Sunday, August 26, 2012

A Response to Mary Rechner

Yesterday I posted a link to Mary Rechner's article "Why I Hate Food: A Polemic," and today I give you my response.

First of all, I want to affirm that I am the last person to stand up for holier-than-thou, my-suburban-child-can't-touch-any-water-that-hasn't-been-triple-filtered, elitist food behaviors. To me, those attitudes are first cousins to "I can't eat that broccoli; it has a bug on it" and "I prefer to eat at McDonald's because the food looks so safe and predictable." Food anxieties take many illogical forms, and at least the McDonald's gull isn't a snob.

Nonetheless, Rechner's polemic does harm, though she has good intentions and does make points that should resonate with all of us who live in the comfortable purviews of take-it-for-granted America. For instance, "It is of the utmost importance to me," she writes, "to resist the earthy lure of urban homesteading. Why shouldn’t I, a writer, mother, and arts administrator living in 2012 who also does most of the shopping and cooking in my family, take advantage of the relative ease of obtaining healthy food at the supermarket? I refuse to accept the moral imperative of growing my own vegetables, butchering the animals I eat, and making my own jam." I agree: there's no reason why she should feel pressured to do these things, living as she does in Portland, Oregon; managing, as are all of you readers, as am I, our First World dilemmas, which have nothing to do with survival. I am not being ironic. Those of us with electricity and running water, who live in forests that are not overrun with guerrillas ready to casually rape and maim us, who live in cities without open sewers and frequent outbreaks of cholera--we can make these choices. That, perhaps, is one simple, if ugly, definition of civilization.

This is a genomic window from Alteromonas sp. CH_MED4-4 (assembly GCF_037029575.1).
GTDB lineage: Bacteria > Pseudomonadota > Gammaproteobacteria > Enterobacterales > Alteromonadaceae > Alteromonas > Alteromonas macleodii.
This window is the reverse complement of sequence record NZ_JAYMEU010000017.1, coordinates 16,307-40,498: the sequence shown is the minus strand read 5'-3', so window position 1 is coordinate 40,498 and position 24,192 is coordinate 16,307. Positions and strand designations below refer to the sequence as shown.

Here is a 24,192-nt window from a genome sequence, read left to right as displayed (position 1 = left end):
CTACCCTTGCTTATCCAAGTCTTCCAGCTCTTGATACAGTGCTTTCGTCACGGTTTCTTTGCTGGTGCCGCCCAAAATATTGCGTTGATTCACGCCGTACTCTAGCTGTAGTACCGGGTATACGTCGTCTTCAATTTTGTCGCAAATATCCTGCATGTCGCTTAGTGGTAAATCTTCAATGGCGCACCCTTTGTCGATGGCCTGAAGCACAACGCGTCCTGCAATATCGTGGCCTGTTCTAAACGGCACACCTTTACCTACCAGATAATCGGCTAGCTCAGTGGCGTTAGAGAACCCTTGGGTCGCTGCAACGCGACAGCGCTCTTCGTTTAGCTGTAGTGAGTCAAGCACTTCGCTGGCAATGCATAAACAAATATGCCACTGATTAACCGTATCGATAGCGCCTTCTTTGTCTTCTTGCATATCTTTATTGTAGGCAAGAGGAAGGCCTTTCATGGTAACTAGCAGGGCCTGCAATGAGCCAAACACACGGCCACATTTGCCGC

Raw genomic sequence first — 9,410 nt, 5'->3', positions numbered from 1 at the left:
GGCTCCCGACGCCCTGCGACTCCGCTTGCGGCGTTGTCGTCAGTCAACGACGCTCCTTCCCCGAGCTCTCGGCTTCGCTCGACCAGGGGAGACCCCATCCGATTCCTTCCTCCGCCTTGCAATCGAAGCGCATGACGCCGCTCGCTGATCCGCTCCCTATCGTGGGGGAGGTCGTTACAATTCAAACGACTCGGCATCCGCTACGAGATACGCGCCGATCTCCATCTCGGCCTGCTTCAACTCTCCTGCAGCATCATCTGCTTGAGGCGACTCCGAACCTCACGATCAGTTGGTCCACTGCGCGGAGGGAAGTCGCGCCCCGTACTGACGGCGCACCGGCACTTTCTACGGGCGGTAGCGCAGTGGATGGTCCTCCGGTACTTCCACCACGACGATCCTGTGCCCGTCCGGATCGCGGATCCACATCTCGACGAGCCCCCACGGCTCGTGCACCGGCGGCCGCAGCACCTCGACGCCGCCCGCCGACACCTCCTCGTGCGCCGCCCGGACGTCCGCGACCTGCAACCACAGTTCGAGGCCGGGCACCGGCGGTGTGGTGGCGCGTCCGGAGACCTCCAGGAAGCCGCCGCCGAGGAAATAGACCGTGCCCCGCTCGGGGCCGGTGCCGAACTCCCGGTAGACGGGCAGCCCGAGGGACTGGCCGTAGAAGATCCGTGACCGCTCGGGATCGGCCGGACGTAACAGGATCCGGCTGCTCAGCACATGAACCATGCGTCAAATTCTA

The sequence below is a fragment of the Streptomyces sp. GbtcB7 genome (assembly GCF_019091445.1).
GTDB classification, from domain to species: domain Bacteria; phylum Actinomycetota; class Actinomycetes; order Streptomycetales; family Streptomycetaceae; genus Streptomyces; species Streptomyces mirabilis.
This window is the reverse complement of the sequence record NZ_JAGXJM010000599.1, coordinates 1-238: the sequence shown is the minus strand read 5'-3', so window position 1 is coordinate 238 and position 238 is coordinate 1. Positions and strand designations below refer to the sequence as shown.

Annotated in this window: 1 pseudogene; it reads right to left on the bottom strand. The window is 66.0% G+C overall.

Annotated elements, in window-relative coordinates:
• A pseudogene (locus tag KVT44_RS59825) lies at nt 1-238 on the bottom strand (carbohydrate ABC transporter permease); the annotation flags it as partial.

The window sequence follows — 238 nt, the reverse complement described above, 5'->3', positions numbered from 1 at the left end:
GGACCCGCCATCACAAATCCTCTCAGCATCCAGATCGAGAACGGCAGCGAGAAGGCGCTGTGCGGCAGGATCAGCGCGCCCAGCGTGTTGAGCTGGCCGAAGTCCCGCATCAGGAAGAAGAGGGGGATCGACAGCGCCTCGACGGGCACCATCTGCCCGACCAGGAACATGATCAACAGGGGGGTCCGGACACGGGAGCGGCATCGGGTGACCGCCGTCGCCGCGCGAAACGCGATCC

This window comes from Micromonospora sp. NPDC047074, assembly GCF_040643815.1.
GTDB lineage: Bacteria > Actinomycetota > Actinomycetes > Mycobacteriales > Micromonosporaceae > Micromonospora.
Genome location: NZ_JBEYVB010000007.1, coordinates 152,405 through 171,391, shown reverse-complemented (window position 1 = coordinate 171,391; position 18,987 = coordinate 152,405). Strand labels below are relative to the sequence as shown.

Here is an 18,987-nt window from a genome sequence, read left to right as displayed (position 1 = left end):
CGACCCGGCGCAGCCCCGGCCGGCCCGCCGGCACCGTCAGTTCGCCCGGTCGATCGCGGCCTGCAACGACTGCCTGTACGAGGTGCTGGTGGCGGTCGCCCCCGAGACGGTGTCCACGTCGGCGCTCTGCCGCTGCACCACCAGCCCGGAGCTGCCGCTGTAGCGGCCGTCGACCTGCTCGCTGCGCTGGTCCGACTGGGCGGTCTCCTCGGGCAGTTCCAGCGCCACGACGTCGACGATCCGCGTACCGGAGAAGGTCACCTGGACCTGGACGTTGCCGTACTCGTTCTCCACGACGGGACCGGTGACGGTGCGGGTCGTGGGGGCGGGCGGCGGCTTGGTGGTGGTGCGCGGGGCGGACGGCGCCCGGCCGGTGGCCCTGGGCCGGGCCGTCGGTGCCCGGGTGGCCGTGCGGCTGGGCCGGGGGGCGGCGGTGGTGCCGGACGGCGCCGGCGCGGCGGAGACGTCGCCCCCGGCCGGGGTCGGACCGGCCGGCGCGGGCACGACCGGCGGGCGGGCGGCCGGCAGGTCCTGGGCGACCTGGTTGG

But Rechner goes on to write, "When I see women with their kids (they usually also have a dog or two) weeding their vegetable gardens and tending their flocks of chickens, I fear they have bought the idea that these many labors are the markers of what it means to be a good mother-wife-woman," and here she steps onto rocky ground. What is she saying? That tending a garden alongside one's children and dogs means that a woman has buckled under to the patriarchy? That agricultural labor is a lesser form of human engagement with the world?